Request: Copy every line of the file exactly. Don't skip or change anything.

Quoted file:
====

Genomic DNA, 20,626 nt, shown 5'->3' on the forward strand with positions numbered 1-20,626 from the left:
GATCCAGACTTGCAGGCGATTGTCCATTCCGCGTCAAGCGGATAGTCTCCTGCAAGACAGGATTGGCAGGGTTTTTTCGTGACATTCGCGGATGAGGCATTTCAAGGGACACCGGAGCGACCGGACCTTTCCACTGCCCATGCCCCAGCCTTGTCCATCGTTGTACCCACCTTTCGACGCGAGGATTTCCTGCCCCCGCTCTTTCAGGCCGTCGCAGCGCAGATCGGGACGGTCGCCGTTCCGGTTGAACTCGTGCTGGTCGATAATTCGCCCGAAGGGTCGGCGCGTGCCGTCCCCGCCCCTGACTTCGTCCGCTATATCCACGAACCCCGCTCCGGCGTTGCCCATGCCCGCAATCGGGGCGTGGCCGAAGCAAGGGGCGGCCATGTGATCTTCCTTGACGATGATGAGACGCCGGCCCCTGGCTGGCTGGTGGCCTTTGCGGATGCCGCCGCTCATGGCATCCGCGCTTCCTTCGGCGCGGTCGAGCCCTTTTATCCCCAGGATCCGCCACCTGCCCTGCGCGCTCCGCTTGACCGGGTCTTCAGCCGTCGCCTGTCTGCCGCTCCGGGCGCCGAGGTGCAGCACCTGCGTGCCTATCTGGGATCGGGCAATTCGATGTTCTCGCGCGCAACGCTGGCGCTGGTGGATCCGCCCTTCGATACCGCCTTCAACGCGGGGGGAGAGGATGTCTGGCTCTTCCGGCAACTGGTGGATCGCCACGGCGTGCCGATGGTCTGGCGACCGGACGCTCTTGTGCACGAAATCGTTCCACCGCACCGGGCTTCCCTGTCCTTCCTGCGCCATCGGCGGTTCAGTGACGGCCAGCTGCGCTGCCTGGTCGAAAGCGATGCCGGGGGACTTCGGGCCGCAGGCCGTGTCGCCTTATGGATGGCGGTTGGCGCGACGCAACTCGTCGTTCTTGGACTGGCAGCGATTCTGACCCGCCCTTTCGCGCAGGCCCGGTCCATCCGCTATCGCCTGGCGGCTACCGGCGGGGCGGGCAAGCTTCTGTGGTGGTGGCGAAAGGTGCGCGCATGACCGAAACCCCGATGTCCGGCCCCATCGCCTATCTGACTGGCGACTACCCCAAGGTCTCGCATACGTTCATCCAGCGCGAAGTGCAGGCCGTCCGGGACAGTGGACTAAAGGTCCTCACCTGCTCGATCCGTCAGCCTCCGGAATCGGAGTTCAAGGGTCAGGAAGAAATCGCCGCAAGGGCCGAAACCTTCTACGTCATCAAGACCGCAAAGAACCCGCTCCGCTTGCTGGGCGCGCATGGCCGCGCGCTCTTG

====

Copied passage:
Genomic DNA, 20,626 nt, shown 5'->3' on the forward strand with positions numbered 1-20,626 from the left:
GATCCAGACTTGCAGGCGATTGTCCATTCCGCGTCAAGCGGATAGTCTCCTGCAAGACAGGATTGGCAGGGTTTTTTCGTGACATTCGCGGATGAGGCATTTCAAGGGACACCGGAGCGACCGGACCTTTCCACTGCCCATGCCCCAGCCTTGTCCATCGTTGTACCCACCTTTCGACGCGAGGATTTCCTGCCCCCGCTCTTTCAGGCCGTCGCAGCGCAGATCGGGACGGTCGCCGTTCCGGTTGAACTCGTGCTGGTCGATAATTCGCCCGAAGGGTCGGCGCGTGCCGTCCCCGCCCCTGACTTCGTCCGCTATATCCACGAACCCCGCTCCGGCGTTGCCCATGCCCGCAATCGGGGCGTGGCCGAAGCAAGGGGCGGCCATGTGATCTTCCTTGACGATGATGAGACGCCGGCCCCTGGCTGGCTGGTGGCCTTTGCGGATGCCGCCGCTCATGGCATCCGCGCTTCCTTCGGCGCGGTCGAGCCCTTTTATCCCCAGGATCCGCCACCTGCCCTGCGCGCTCCGCTTGACCGGGTCTTCAGCCGTCGCCTGTCTGCCGCTCCGGGCGCCGAGGTGCAGCACCTGCGTGCCTATCTGGGATCGGGCAATTCGATGTTCTCGCGCGCAACGCTGGCGCTGGTGGATCCGCCCTTCGATACCGCCTTCAACGCGGGGGGAGAGGATGTCTGGCTCTTCCGGCAACTGGTGGATCGCCACGGCGTGCCGATGGTCTGGCGACCGGACGCTCTTGTGCACGAAATCGTTCCACCGCACCGGGCTTCCCTGTCCTTCCTGCGCCATCGGCGGTTCAGTGACGGCCAGCTGCGCTGCCTGGTCGAAAGCGATGCCGGGGGACTTCGGGCCGCAGGCCGTGTCGCCTTATGGATGGCGGTTGGCGCGACGCAACTCGTCGTTCTTGGACTGGCAGCGATTCTGACCCGCCCTTTCGCGCAGGCCCGGTCCATCCGCTATCGCCTGGCGGCTACCGGCGGGGCGGGCAAGCTTCTGTGGTGGTGGCGAAAGGTGCGCGCATGACCGAAACCCCGATGTCCGGCCCCATCGCCTATCTGACTGGCGACTACCCCAAGGTCTCGCATACGTTCATCCAGCGCGAAGTGCAGGCCGTCCGGGACAGTGGACTAAAGGTCCTCACCTGCTCGATCCGTCAGCCTCCGGAATCGGAGTTCAAGGGTCAGGAAGAAATCGCCGCAAGGGCCGAAACCTTCTACGTCATCAAGACCGCAAAGAACCCGCTCCGCTTGCTGGGCGCGCATGGCCGCGCGCTCTTG